Skip directly to search Skip directly to A to Z list Skip directly to navigation Skip directly to page options Skip directly to site content

Youth Violence: Risk and Protective Factors

Risk Factors for the Perpetration of Youth Violence

Research on youth violence has increased our understanding of factors that make some populations more vulnerable to victimization and perpetration. Risk factors increase the likelihood that a young person will become violent. However, risk factors are not direct causes of youth violence; instead, risk factors contribute to youth violence (Mercy et al. 2002; DHHS 2001).

Research associates the following risk factors with perpetration of youth violence (DHHS 2001; Lipsey and Derzon 1998; Resnick et al. 2004):

Individual Risk Factors
  • History of violent victimization
  • Attention deficits, hyperactivity or learning disorders
  • History of early aggressive behavior
  • Involvement with drugs, alcohol or tobacco
  • Low IQ
  • Poor behavioral control
  • Deficits in social cognitive or information-processing abilities
  • High emotional distress
  • History of treatment for emotional problems
  • Antisocial beliefs and attitudes
  • Exposure to violence and conflict in the family
Family Risk Factors
  • Authoritarian childrearing attitudes
  • Harsh, lax or inconsistent disciplinary practices
  • Low parental involvement
  • Low emotional attachment to parents or caregivers
  • Low parental education and income
  • Parental substance abuse or criminality
  • Poor family functioning
  • Poor monitoring and supervision of children
Peer/Social Risk Factors
  • Association with delinquent peers
  • Involvement in gangs
  • Social rejection by peers
  • Lack of involvement in conventional activities
  • Poor academic performance
  • Low commitment to school and school failure
Community Risk Factors
  • Diminished economic opportunities
  • High concentrations of poor residents
  • High level of transiency
  • High level of family disruption
  • Low levels of community participation
  • Socially disorganized neighborhoods

 Top of Page

Protective Factors for the Perpetration of Youth Violence

Protective factors buffer young people from the risks of becoming violent. These factors exist at various levels. To date, protective factors have not been studied as extensively or rigorously as risk factors. However, identifying and understanding protective factors are equally as important as researching risk factors.

Most research is preliminary. Studies propose the following protective factors (DHHS 2001; Resnick et al. 2004):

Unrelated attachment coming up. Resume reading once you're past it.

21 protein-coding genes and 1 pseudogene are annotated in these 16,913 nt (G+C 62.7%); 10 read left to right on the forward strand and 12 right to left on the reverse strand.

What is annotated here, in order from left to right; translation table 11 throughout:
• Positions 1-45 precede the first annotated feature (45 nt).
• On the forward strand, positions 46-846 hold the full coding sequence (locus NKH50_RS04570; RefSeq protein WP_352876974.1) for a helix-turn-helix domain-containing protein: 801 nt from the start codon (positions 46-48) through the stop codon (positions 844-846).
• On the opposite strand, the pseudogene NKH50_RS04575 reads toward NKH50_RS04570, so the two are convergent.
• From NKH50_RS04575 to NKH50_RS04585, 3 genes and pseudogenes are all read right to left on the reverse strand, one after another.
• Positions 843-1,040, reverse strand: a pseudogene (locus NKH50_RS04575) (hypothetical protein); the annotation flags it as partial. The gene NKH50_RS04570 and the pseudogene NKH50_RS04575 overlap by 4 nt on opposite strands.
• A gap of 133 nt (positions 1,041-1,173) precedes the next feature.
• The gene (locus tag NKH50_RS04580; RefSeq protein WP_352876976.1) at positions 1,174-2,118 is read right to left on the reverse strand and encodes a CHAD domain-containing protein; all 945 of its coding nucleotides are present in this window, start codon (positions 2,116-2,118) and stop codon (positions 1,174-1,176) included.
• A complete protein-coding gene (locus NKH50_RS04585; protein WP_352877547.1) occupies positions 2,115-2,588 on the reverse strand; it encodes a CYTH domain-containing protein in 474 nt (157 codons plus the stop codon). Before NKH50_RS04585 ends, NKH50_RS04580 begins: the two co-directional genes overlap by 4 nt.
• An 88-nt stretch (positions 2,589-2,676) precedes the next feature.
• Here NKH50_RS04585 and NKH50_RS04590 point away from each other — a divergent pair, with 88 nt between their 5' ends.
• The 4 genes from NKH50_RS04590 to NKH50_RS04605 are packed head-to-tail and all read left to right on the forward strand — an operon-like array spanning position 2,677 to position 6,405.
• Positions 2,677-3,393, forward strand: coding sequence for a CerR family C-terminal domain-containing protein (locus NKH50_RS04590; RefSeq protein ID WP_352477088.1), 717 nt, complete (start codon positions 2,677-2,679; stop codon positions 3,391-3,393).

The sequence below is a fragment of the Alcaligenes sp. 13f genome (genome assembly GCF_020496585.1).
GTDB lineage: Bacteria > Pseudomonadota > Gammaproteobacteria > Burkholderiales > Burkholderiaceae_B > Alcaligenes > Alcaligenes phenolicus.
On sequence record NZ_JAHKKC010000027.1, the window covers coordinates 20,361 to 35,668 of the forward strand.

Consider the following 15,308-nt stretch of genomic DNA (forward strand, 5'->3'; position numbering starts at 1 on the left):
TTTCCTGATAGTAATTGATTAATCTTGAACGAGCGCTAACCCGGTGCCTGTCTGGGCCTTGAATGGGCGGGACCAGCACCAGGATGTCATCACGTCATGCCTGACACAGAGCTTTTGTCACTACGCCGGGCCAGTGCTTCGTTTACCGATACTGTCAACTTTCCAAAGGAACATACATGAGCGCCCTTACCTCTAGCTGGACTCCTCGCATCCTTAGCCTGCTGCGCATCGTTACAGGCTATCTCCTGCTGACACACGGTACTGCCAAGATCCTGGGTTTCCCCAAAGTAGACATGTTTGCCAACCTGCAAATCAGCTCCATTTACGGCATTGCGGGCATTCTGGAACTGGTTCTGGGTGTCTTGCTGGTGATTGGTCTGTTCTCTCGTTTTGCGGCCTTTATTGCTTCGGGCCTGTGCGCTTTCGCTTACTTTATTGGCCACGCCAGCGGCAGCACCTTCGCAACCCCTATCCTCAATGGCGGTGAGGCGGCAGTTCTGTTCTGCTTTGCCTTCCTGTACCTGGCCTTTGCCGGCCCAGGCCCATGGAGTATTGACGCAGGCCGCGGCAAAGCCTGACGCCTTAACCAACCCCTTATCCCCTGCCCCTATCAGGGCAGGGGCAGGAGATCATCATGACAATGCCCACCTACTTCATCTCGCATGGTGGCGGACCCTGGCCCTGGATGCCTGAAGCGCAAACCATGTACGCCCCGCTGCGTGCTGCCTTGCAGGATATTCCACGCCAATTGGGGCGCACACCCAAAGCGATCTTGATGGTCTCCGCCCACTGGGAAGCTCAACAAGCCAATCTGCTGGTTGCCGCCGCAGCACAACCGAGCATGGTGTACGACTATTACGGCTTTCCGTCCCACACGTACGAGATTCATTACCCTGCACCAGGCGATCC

Individual/Family Protective Factors
  • Intolerant attitude toward deviance
  • High IQ
  • High grade point average
  • Positive social orientation
  • Religiosity
  • Connectedness to family or adults outside the family
  • Ability to discuss problems with parents
  • Perceived parental expectations about school performance are high
  • Frequent shared activities with parents
  • Consistent presence of parent during at least one of the following: when awakening, when arriving home from school, at evening mealtime or going to bed
  • Involvement in social activities
Peer/Social Protective Factors
  • Commitment to school
  • Involvement in social activities

 Top of Page

Additional Resources

  • Healthy Passages
    Healthy Passages is a multiyear longitudinal study to help families, schools, communities, and health care providers understand how children grow to be healthy, educated, and productive members of society. The study will help explain why young people choose healthy or risky behaviors.
  • Literature Reviews
    • Department of Health and Human Services (DHHS). Youth violence: a report of the Surgeon General [online]; 2001. Available from: URL: www.surgeongeneral.gov/library/youthviolence/toc.html.
    • Lipsey MW, Derzon JH. Predictors of violent and serious delinquency in adolescence and early adulthood: a synthesis of longitudinal research. In: Loeber R, Farrington DP, editors. Serious and violent juvenile offenders: risk factors and successful interventions. Thousand Oaks (CA): Sage Publications; 1998. p. 86−105.
    • Mercy J, Butchart A, Farrington D, Cerdá M. Youth violence. In: Krug E, Dahlberg LL, Mercy JA, Zwi AB, Lozano R, editors. World report on violence and health. Geneva (Switzerland): World Health Organization; 2002. p. 25−56. Available from: URL: http://www.who.int/violence_injury_prevention /violence/global_campaign/en/chap2.pdf [PDF 278 KB]
    • Resnick MD, Ireland M, Borowsky I. Youth violence perpetration: what protects? What predicts? Findings from the National Longitudinal Study of Adolescent Health. Journal of Adolescent Health 2004;35:424.e1−e10.

 Top of Page


CDC 24/7 campaign website badgeunderstanding evidence website badge

Top